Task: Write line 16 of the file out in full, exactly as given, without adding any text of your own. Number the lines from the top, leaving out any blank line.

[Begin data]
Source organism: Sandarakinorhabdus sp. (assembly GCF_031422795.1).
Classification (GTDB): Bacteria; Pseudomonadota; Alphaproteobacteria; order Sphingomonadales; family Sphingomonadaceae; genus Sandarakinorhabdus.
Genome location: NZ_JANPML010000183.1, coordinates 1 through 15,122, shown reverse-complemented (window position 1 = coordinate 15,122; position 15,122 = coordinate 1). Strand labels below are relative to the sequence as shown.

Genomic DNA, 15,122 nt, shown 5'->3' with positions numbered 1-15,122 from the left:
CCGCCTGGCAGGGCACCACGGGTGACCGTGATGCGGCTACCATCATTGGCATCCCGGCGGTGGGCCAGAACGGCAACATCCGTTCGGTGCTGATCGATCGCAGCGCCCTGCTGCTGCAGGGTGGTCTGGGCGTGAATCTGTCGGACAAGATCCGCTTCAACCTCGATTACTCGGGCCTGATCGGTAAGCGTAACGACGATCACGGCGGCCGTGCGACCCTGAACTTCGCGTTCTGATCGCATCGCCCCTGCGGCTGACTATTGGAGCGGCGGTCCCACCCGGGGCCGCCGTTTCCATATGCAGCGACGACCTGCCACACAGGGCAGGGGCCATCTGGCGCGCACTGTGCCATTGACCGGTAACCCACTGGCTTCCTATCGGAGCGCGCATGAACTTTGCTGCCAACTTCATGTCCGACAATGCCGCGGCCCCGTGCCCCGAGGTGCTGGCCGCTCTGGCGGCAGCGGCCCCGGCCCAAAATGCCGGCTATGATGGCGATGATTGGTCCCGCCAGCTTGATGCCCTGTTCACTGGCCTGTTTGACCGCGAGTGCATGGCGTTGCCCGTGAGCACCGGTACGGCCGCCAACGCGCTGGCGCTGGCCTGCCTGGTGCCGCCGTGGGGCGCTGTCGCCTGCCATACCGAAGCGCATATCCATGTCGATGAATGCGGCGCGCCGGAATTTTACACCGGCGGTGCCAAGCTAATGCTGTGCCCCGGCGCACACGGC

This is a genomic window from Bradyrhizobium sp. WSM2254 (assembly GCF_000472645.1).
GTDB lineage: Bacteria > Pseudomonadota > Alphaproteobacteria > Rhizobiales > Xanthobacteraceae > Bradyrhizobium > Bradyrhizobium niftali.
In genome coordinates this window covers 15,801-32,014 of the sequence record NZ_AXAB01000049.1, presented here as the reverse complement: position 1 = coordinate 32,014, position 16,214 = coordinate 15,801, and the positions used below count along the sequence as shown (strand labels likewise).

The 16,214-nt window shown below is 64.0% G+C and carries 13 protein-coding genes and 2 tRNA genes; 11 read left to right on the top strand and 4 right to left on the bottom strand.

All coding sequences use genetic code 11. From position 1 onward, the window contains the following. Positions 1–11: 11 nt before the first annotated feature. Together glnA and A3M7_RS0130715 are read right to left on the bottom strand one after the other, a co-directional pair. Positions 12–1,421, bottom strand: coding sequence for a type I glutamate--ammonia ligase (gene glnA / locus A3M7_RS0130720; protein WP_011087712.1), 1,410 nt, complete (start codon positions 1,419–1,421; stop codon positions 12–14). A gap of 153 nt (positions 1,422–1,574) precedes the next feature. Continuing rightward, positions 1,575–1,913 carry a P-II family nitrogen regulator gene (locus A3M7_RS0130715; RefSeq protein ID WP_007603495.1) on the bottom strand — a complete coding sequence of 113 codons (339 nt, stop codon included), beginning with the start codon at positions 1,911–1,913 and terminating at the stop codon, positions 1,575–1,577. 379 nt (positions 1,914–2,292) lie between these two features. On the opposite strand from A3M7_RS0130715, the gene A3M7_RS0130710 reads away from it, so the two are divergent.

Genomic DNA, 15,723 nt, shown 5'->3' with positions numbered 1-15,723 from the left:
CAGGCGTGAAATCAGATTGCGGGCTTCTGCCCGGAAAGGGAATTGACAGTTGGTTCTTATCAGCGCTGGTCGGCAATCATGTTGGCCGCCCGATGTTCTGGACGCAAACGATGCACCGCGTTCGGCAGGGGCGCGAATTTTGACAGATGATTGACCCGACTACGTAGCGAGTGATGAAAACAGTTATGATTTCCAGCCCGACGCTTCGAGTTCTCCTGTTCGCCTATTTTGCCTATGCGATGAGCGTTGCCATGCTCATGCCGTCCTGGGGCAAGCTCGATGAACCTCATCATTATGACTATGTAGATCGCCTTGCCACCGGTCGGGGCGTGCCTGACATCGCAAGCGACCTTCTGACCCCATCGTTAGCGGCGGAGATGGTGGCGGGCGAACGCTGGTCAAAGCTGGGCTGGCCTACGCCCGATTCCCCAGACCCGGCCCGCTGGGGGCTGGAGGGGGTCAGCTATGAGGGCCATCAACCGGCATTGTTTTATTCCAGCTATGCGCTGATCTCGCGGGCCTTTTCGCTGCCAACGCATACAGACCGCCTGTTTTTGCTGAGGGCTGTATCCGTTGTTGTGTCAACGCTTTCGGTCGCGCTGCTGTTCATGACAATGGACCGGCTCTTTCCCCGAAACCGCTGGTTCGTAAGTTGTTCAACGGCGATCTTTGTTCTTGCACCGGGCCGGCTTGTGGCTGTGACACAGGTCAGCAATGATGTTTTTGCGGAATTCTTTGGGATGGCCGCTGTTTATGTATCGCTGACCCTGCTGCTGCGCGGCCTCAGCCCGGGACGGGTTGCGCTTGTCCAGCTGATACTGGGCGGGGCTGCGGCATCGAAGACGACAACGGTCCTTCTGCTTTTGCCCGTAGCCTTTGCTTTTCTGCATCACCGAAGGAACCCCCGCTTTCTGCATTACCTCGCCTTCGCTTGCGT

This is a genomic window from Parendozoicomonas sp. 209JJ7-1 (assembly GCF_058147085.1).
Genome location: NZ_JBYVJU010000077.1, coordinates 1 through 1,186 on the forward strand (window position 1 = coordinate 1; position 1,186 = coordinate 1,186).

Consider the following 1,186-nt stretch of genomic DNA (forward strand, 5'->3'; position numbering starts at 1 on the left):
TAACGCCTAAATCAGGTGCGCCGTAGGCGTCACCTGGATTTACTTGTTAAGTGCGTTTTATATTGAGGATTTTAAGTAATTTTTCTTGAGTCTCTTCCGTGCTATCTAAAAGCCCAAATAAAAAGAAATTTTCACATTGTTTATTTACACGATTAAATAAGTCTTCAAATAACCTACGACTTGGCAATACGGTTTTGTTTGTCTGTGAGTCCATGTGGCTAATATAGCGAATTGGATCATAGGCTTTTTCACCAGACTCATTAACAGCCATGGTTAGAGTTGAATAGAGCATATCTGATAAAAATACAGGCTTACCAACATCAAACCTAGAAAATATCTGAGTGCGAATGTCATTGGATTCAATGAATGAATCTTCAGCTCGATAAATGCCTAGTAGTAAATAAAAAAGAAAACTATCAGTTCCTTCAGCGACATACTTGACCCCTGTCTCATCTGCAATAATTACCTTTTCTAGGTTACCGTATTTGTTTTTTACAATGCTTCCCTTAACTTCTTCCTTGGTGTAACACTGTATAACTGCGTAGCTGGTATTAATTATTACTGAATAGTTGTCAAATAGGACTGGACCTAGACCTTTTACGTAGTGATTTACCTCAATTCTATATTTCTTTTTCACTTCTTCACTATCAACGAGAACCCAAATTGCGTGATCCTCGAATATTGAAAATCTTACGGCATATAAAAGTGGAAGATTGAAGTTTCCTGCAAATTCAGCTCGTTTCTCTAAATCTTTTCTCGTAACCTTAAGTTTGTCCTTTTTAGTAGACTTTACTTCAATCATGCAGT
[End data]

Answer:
TAACGCCTAAATCAGGTGCGCCGTAGGCGTCACCTGGATTTACTTGTTAAGTGCGTTTTATATTGAGGATTTTAAGTAATTTTTCTTGAGTCTCTTCCGTGCTATCTAAAAGCCCAAATAAAAAGAAATTTTCACATTGTTTATTTACACGATTAAATAAGTCTTCAAATAACCTACGACTTGGCAATACGGTTTTGTTTGTCTGTGAGTCCATGTGGCTAATATAGCGAATTGGATCATAGGCTTTTTCACCAGACTCATTAACAGCCATGGTTAGAGTTGAATAGAGCATATCTGATAAAAATACAGGCTTACCAACATCAAACCTAGAAAATATCTGAGTGCGAATGTCATTGGATTCAATGAATGAATCTTCAGCTCGATAAATGCCTAGTAGTAAATAAAAAAGAAAACTATCAGTTCCTTCAGCGACATACTTGACCCCTGTCTCATCTGCAATAATTACCTTTTCTAGGTTACCGTATTTGTTTTTTACAATGCTTCCCTTAACTTCTTCCTTGGTGTAACACTGTATAACTGCGTAGCTGGTATTAATTATTACTGAATAGTTGTCAAATAGGACTGGACCTAGACCTTTTACGTAGTGATTTACCTCAATTCTATATTTCTTTTTCACTTCTTCACTATCAACGAGAACCCAAATTGCGTGATCCTCGAATATTGAAAATCTTACGGCATATAAAAGTGGAAGATTGAAGTTTCCTGCAAATTCAGCTCGTTTCTCTAAATCTTTTCTCGTAACCTTAAGTTTGTCCTTTTTAGTAGACTTTACTTCAATCATGCAGT